Auguste Forel

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Auguste Forel
Auguste-Henri Forel towards the end of his life
Born 1 September 1848
Morges, Switzerland
Died 27 July 1931 (1931-07-28) (aged 82)
Yvorne, Switzerland
Nationality Swiss
Fields Myrmecology
Known for Contributions to sexology and myrmecology
Influenced Eugen Bleuler
Hans Hunziker
Adolf Meyer

Auguste-Henri Forel (1 September 1848 – 27 July 1931) was a Swiss myrmecologist, neuroanatomist, psychiatrist and eugenicist,[2] notable for his investigations into the structure of the human brain and that of ants. For example, he is considered a co-founder of the neuron theory.[3] Forel is also known for his early contributions to sexology and psychology.[4]

From 1978 until 2000 Forel’s image appeared on the 1000 Swiss franc banknote.


Born in villa La Gracieuse, Morges, Switzerland, Forel had a diverse and mixed career as a thinker on many subjects. He was appointed professor of psychiatry in 1879 at the University of Zurich Medical School. He not only ran the Burghölzli asylum there, but continued to publish papers on insanity, prison reform, and social morality. Forel named his home as La Fourmilière —the Ant Colony.[5] Around 1900 Forel was a eugenicist.[6] Forel suffered a stroke that paralyzed his right side in 1912, but he taught himself to write with his left hand and was able to continue his studies. By 1914 he was a good friend of the eminent British entomologist Horace Donisthorpe, with whom he stayed in Switzerland;[7] his ardent socialist views frequently caused political arguments between the two. After hearing of the religion from his son in law,[8] in 1920 he became a member of the Bahá'í Faith,[9] abandoning his earlier racist and socialist views saying,

This is the true religion of human social good, without dogmas or priests, uniting all men on this small terrestrial globe of ours. I have become a Bahá’í. May this religion live and prosper for the good of mankind; this is my most ardent wish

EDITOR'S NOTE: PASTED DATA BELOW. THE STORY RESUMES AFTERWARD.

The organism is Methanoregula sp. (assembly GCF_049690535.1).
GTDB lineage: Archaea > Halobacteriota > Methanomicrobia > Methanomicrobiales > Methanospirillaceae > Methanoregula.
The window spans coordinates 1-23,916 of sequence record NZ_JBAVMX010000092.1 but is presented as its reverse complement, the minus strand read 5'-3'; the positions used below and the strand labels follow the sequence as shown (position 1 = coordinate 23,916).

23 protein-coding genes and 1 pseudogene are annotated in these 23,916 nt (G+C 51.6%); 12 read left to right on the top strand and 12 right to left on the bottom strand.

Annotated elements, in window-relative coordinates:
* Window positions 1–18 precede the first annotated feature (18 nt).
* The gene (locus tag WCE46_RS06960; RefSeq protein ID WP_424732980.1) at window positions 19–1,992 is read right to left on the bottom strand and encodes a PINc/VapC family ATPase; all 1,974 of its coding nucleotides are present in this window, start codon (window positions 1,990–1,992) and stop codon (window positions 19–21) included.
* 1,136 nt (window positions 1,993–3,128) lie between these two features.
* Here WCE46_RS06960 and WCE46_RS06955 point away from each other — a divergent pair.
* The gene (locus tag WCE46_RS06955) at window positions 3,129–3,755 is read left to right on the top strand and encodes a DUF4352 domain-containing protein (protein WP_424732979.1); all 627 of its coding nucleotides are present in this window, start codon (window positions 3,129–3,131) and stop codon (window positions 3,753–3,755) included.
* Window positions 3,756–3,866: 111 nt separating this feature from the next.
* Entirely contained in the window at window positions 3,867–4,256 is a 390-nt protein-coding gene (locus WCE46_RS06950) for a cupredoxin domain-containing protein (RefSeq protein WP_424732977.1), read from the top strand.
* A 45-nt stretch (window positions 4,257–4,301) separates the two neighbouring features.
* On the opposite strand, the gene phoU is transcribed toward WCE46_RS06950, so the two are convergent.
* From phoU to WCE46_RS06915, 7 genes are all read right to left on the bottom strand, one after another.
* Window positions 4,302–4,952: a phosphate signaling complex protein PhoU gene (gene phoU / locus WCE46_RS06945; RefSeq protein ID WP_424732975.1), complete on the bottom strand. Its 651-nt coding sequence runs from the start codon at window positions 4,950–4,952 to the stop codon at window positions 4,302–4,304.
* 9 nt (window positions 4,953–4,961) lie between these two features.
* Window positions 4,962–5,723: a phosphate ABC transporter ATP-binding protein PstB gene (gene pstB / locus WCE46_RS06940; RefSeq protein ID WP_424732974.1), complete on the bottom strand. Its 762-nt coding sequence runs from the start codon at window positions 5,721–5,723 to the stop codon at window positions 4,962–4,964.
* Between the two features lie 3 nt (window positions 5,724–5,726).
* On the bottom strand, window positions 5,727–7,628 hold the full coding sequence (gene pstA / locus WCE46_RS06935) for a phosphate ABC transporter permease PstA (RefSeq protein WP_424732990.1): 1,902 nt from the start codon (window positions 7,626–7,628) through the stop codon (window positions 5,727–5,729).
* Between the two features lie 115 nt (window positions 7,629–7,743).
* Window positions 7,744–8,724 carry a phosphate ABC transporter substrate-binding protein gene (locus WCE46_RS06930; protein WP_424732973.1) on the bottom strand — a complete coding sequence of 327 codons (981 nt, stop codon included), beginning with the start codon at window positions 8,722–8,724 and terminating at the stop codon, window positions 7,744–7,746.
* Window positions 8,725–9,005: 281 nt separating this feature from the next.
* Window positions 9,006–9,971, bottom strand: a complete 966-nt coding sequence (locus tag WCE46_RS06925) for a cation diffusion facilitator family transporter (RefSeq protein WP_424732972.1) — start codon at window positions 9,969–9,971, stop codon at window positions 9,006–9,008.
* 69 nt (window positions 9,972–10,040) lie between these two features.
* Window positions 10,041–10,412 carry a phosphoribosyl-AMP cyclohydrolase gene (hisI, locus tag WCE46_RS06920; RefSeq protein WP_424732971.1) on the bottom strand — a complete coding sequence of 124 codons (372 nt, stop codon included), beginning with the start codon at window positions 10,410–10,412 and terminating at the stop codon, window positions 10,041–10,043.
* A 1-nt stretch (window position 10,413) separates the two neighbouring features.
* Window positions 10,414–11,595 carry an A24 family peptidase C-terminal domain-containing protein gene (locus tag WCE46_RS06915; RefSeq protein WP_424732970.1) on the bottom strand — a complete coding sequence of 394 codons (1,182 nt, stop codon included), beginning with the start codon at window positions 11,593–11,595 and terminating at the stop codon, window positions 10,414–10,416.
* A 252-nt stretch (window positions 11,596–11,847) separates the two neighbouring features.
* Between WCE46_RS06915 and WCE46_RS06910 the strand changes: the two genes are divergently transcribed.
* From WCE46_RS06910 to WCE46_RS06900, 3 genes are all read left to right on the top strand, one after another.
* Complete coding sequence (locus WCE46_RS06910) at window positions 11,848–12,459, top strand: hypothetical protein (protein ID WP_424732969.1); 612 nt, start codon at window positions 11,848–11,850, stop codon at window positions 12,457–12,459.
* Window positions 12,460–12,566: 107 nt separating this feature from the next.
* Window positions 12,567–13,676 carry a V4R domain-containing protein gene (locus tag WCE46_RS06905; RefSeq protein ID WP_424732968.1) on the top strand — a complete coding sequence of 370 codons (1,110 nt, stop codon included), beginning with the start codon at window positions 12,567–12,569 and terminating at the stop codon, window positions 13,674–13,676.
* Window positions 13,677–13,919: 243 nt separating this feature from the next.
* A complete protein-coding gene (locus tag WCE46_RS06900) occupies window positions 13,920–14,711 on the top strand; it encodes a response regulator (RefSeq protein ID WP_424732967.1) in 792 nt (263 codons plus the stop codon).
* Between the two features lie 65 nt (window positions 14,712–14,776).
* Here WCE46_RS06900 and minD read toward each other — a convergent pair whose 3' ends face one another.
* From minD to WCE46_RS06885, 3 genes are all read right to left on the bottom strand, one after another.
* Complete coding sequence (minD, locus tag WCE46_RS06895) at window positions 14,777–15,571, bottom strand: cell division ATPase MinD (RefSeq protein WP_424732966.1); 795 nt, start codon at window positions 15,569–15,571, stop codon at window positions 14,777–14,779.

— Auguste Forel, [10]

In 1921 he received a letter from `Abdu'l-Bahá about the differences between the mineral, vegetable, animal and human worlds, the spiritual nature of man and proofs of the existence of God.[11][12]

He died in Yvorne at age 82.

Scientific work[edit]

The Social World of Ants

Forel's prize essay on the ants of Switzerland was published in three parts in a Swiss scientific journal, beginning in 1874. The work was reissued as a single volume in 1900, at which time it was also translated into English. His myrmecological five-volume magnum opus, Le Monde Social des Fourmis, was published in 1923.

Forel's predilection for finding in ants the analogs of human social and political behaviors was always controversial. In the foreword to his 1927 edition of British Ants: their life history and classification, Donisthorpe opined, "I should wish ... to protest against the ants being employed as a supposed weapon in political controversy. In my opinion an entomological work is not the appropriate means for the introduction of political theories of any kind, still less for their glaring advertisement.[13] But in 1937, the work was excerpted in Sir J.A. Hammerton's Outline of Great Books with praise for its relevance to the study of human psychology and as "the most important contribution to insect psychology ever made by a single student."[14]